April 28, 2010
Posted: 02:58 PM ET
THE LEGENDARY FOLK GROUP PETER, PAUL AND MARY RECENTLY LOST ONE OF THEIR OWN. MARY TRAVERS PASSED AWAY IN SEPTEMBER. IN THIS LKL WEB EXCLUSIVE, PETER AND PAUL TALK ABOUT LIFE WITHOUT MARY, THEIR MUSIC, AND WHY THEIR NEW ALBUM, "PETER, PAUL AND MARY WITH SYMPHONY ORCHESTRA: THE PRAGUE SESSIONS," MEANS SO MUCH TO THEM.
By Quinn Brown
It's hard to understate the importance and impact of folk music. What started with Woody Guthrie and then was popularized by New York's Greenwich Village scene in the ‘60’s (and its luminaries including Pete Seeger, Karen Dalton, and Bob Dylan), echoes to this day with any artist that picks up an instrument and sings something besides "baby, please don't go."
Folk music is defiant, topical, rousing, poetic. Its influence reached the likes of Johnny Cash, Bruce Springsteen, Bob Marley, The Beatles, Public Enemy, Iggy Pop, Joni Mitchell, Bono, and countless others.
As pervasive as the music is, it may never have reached the masses if not for Peter Yarrow, Noel "Paul" Stookey and Mary Travers - Peter, Paul and Mary. For those who could not handle the lo-fi recordings of Guthrie or the aural snarl of Dylan, the folk trio was more than just palatable. Their three-part harmony was a symphony of voice (and a lone acoustic guitar). And the masses took notice.
So it is fitting that the last testament of the folk legends ("Where Have All the Flowers Gone", "Puff the Magic Dragon", "Leaving on a Jet Plane") is Peter, Paul and Mary with Symphony Orchestra: The Prague Sessions (Rhino Records). Over their five-decade career, the group performed with an orchestra around 30 times and, as Yarrow says, "Those were special to Mary. She had a strong feeling about those concerts."
Mary Travers passed away September 16, 2009 due to complications from chemotherapy for treatment of leukemia. The trio and longtime collaborator Robert DeCormier spent the final years of Travers' life compiling 14 live stage performances and enlisting the Czech Symphony orchestra to bring her final dream to fruition. The result is a record of soaring sounds– voices and strings that swell to the point where the songs aren't folk so much as they are hymns. "This feels like the last page of the photo album. It's honoring Mary and the importance of the music we shared," says Stookey.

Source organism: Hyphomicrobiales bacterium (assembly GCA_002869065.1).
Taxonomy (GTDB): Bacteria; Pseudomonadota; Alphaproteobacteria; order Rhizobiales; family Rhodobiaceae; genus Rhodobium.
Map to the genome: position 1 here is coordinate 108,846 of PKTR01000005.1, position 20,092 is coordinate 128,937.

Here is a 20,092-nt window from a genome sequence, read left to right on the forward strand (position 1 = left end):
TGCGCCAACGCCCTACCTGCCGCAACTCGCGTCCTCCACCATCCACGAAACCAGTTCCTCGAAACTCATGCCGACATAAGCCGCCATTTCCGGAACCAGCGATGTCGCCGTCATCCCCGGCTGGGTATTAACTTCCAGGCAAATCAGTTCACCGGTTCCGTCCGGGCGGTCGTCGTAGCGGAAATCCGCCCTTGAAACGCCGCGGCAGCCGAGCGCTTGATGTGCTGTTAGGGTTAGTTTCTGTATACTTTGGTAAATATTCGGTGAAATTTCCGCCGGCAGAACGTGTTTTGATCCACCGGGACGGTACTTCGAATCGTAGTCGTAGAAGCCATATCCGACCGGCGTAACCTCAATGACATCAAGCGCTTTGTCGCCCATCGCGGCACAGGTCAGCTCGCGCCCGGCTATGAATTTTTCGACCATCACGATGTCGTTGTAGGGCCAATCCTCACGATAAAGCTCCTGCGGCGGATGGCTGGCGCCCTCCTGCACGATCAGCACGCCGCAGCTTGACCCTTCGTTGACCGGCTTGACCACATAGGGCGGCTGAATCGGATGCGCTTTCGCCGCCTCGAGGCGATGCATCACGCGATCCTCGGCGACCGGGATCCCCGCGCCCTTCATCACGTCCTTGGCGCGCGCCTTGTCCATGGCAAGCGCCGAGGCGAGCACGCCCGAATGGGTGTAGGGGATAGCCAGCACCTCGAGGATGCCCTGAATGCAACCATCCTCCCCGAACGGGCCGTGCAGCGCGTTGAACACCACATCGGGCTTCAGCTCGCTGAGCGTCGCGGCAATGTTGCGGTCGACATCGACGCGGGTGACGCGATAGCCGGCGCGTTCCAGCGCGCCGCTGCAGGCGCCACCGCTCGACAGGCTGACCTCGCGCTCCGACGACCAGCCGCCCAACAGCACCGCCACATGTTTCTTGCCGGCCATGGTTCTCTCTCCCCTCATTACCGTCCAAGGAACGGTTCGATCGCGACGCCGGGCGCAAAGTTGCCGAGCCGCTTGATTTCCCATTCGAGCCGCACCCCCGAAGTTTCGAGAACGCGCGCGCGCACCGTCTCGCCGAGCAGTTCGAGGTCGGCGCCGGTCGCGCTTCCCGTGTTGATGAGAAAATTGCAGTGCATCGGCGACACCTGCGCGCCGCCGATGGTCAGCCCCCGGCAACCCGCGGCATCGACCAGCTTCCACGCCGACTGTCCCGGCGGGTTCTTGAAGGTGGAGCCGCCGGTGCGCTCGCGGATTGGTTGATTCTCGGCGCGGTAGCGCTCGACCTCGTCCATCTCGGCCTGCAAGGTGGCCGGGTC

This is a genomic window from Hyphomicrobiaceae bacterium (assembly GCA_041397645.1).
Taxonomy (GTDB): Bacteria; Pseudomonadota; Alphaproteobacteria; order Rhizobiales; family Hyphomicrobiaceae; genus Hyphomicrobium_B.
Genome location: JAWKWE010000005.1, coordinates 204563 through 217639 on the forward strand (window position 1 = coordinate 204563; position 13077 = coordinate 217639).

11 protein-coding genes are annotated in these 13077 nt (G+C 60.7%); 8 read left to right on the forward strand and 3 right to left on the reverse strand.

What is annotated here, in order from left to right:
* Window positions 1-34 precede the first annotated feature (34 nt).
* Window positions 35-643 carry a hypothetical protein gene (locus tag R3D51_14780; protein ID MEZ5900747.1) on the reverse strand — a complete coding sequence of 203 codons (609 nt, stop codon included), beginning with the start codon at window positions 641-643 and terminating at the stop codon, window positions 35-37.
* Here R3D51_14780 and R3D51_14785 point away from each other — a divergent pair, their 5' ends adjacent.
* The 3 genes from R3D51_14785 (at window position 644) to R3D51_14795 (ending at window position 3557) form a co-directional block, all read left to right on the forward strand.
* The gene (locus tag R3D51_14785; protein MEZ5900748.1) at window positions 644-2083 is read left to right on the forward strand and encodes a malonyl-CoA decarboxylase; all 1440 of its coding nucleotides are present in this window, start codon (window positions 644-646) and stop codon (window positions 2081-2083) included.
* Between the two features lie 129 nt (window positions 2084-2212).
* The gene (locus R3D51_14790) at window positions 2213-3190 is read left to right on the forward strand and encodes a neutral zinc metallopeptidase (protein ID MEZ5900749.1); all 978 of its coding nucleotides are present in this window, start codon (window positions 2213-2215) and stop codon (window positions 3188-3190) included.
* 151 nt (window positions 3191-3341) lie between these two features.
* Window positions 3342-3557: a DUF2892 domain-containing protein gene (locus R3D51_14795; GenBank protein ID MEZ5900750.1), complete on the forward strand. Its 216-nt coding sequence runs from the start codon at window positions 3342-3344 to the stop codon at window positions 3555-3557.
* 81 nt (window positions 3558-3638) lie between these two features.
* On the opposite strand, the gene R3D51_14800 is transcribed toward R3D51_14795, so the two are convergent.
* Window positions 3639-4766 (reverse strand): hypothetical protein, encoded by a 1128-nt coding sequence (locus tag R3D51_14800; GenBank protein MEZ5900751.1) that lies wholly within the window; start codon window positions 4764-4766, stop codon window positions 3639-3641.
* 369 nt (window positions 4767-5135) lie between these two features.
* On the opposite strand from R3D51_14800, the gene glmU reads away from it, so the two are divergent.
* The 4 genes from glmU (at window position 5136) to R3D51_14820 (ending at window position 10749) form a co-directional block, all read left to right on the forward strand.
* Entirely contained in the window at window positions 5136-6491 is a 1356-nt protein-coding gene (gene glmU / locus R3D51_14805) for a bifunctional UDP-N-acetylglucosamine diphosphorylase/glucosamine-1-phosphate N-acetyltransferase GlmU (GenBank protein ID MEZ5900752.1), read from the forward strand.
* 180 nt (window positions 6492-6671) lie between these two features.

Peter Yarrow and Paul Stookey sat down with CNN to discuss the symphony project, Mary Travers' impact on their lives and her final days, and performing as a duo.
LKL Blog: The origins of the new album went back many years?
Peter: It was a part of our history as an extension. There was a part of our history that had not been shared. It was very special to Mary and to all of us because there was a certain kind of musical exhilaration and passion in our performances when we would perform with the symphony orchestra. These arrangements, which were done by Bob DeCormier, were the closest to it–with my objective mind making the comparison–like Puccini wrote the score. It's just characterization between the orchestra and the singers. And that gives you another sense of the dimension and the passion because it’s really well written. If it's not, it's really wrong because with folk music it has to be really right for it to work in the context with being united as you sing.
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